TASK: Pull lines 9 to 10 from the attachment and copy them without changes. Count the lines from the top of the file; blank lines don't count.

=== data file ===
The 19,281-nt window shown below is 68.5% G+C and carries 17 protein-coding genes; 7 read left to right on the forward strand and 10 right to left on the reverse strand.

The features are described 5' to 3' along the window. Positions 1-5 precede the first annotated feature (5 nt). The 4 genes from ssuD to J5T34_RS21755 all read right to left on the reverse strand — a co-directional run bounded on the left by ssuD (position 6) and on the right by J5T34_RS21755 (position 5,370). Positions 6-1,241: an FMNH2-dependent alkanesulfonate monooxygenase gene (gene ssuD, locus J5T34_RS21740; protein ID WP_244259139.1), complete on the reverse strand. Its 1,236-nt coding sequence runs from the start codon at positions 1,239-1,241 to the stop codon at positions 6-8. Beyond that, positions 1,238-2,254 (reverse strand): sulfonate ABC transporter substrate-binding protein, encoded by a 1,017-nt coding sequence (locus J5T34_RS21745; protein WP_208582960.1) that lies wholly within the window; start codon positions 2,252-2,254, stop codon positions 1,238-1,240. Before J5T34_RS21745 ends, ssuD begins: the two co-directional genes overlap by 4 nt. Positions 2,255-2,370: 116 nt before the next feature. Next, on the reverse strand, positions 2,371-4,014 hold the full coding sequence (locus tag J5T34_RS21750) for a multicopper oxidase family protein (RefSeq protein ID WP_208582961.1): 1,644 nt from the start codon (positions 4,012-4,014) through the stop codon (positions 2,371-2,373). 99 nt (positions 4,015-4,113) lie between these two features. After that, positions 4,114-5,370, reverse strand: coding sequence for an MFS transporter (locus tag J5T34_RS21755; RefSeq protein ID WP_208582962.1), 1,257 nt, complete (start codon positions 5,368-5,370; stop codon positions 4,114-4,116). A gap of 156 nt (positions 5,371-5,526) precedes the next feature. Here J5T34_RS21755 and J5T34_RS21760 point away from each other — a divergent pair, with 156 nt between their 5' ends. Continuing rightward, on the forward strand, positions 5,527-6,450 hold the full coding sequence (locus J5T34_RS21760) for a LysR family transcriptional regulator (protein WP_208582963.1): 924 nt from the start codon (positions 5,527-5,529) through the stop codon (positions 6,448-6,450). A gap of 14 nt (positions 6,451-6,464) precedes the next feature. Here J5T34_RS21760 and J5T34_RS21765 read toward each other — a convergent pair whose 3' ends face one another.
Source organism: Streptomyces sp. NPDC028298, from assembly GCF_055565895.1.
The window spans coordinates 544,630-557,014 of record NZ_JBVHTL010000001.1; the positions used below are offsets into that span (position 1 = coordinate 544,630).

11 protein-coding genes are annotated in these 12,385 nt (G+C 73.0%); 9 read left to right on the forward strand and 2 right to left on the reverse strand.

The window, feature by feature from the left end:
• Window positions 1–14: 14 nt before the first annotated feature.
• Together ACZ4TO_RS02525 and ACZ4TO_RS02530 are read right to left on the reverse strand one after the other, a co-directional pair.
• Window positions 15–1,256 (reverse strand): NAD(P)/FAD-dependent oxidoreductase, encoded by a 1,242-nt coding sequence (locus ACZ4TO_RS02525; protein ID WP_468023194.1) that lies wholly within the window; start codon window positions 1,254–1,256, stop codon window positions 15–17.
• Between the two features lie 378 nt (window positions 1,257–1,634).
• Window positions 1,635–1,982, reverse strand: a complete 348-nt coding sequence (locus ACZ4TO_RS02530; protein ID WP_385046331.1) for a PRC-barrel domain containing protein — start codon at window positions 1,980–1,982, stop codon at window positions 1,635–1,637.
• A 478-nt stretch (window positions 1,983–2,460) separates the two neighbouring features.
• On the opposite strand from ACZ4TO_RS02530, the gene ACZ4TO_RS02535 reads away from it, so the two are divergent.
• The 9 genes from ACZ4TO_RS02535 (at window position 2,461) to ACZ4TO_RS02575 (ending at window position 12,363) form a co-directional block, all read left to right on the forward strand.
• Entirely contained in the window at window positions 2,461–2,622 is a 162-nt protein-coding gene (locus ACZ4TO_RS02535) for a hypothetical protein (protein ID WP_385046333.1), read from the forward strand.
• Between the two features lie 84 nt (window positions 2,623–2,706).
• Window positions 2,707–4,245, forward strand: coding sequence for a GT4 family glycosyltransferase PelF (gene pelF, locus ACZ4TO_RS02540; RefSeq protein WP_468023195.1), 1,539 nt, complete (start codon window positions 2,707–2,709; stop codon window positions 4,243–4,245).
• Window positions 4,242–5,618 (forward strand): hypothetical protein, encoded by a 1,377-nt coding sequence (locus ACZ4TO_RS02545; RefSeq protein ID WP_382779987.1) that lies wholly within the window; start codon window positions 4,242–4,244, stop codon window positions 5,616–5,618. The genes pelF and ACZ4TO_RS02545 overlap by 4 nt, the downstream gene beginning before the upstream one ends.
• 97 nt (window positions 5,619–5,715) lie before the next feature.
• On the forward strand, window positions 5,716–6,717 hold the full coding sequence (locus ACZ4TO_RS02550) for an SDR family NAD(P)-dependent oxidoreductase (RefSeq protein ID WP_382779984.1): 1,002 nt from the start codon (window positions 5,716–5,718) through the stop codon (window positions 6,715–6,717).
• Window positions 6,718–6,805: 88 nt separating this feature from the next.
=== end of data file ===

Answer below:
• Window positions 15–1,256 (reverse strand): NAD(P)/FAD-dependent oxidoreductase, encoded by a 1,242-nt coding sequence (locus ACZ4TO_RS02525; protein ID WP_468023194.1) that lies wholly within the window; start codon window positions 1,254–1,256, stop codon window positions 15–17.
• Between the two features lie 378 nt (window positions 1,257–1,634).